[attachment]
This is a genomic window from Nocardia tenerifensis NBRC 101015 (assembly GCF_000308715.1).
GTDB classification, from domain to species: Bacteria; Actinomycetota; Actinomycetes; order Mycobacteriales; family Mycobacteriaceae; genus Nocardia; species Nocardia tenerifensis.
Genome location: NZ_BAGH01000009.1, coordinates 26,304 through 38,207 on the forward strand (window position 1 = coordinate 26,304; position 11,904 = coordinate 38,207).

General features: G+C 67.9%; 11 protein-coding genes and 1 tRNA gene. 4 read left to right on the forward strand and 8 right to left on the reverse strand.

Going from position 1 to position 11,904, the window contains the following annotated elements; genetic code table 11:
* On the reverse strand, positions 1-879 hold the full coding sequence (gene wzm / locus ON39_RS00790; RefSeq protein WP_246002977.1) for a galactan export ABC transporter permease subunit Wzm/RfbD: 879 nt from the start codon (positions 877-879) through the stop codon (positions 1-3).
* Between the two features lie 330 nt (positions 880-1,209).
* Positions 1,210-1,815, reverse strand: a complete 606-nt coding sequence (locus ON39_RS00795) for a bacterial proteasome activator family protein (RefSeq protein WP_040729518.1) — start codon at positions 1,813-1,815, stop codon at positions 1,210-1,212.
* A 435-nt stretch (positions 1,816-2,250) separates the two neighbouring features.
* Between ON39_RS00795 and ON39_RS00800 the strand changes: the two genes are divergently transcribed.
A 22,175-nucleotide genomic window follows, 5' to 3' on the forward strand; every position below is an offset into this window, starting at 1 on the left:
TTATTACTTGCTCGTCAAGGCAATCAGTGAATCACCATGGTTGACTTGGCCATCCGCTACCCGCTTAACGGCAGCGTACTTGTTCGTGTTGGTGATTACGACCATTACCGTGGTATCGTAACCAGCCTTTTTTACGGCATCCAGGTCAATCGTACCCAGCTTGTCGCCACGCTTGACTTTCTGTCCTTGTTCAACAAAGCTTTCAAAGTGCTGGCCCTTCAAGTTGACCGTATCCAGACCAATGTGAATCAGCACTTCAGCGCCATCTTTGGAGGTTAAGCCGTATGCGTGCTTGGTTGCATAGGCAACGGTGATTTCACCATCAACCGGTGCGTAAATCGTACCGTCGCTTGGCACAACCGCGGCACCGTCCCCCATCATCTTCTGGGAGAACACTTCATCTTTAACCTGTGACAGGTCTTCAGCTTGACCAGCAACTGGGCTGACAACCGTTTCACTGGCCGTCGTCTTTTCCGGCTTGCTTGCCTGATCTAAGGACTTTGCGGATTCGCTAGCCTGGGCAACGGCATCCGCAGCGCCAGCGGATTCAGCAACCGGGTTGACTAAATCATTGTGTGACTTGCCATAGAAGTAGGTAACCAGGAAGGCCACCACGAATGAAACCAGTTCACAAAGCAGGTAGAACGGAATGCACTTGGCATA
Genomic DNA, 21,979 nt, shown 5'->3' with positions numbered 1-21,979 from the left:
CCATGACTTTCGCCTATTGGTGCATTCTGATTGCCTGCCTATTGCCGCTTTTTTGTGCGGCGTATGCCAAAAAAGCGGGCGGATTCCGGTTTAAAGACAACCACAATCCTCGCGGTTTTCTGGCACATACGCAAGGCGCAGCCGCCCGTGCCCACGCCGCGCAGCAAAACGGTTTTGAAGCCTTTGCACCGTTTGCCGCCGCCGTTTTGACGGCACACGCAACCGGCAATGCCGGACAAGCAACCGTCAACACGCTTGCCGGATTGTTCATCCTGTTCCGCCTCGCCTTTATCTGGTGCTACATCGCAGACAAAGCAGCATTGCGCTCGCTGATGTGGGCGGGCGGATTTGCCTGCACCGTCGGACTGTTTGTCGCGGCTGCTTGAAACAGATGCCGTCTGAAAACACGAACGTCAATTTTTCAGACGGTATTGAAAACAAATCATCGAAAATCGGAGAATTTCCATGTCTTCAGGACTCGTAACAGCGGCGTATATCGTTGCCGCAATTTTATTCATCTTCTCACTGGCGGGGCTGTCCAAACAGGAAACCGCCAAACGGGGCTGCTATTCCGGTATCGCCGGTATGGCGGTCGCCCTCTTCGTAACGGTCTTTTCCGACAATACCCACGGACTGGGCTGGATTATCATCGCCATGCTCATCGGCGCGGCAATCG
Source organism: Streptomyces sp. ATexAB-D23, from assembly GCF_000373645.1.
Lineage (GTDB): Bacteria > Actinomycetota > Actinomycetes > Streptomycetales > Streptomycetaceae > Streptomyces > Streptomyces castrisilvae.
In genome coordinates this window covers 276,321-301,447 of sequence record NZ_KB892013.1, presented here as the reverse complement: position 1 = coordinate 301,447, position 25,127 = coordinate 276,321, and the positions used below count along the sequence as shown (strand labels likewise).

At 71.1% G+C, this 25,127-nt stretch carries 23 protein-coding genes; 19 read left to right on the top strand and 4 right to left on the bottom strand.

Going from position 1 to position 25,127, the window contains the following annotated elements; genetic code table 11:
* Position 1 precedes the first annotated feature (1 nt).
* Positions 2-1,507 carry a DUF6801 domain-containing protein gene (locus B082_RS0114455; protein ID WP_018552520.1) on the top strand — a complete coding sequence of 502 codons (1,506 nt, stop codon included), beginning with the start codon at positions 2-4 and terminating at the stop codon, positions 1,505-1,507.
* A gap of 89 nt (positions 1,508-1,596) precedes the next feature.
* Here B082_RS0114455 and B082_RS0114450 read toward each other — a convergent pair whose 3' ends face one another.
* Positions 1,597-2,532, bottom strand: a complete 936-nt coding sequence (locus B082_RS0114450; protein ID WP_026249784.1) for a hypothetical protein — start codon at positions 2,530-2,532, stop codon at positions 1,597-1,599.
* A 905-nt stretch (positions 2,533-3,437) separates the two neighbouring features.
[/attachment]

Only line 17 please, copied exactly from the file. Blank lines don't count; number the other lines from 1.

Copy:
In genome coordinates this window covers 276,321-301,447 of sequence record NZ_KB892013.1, presented here as the reverse complement: position 1 = coordinate 301,447, position 25,127 = coordinate 276,321, and the positions used below count along the sequence as shown (strand labels likewise).